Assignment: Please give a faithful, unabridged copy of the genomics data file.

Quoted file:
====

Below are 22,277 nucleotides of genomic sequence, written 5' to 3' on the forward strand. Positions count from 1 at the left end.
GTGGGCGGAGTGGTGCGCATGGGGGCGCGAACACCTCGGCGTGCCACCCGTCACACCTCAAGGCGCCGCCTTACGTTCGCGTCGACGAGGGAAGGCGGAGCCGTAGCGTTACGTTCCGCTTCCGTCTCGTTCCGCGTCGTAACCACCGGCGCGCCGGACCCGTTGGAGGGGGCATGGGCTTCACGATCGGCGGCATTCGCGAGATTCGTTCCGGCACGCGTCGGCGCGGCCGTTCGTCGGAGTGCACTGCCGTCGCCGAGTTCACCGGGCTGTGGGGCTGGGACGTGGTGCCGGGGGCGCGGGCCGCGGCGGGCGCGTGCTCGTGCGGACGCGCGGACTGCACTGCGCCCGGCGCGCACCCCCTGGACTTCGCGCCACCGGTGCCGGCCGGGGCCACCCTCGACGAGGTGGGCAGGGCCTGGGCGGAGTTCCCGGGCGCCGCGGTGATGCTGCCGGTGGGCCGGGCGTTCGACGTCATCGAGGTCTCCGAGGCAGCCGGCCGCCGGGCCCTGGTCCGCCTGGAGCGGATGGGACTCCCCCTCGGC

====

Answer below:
Below are 22,277 nucleotides of genomic sequence, written 5' to 3' on the forward strand. Positions count from 1 at the left end.
GTGGGCGGAGTGGTGCGCATGGGGGCGCGAACACCTCGGCGTGCCACCCGTCACACCTCAAGGCGCCGCCTTACGTTCGCGTCGACGAGGGAAGGCGGAGCCGTAGCGTTACGTTCCGCTTCCGTCTCGTTCCGCGTCGTAACCACCGGCGCGCCGGACCCGTTGGAGGGGGCATGGGCTTCACGATCGGCGGCATTCGCGAGATTCGTTCCGGCACGCGTCGGCGCGGCCGTTCGTCGGAGTGCACTGCCGTCGCCGAGTTCACCGGGCTGTGGGGCTGGGACGTGGTGCCGGGGGCGCGGGCCGCGGCGGGCGCGTGCTCGTGCGGACGCGCGGACTGCACTGCGCCCGGCGCGCACCCCCTGGACTTCGCGCCACCGGTGCCGGCCGGGGCCACCCTCGACGAGGTGGGCAGGGCCTGGGCGGAGTTCCCGGGCGCCGCGGTGATGCTGCCGGTGGGCCGGGCGTTCGACGTCATCGAGGTCTCCGAGGCAGCCGGCCGCCGGGCCCTGGTCCGCCTGGAGCGGATGGGACTCCCCCTCGGC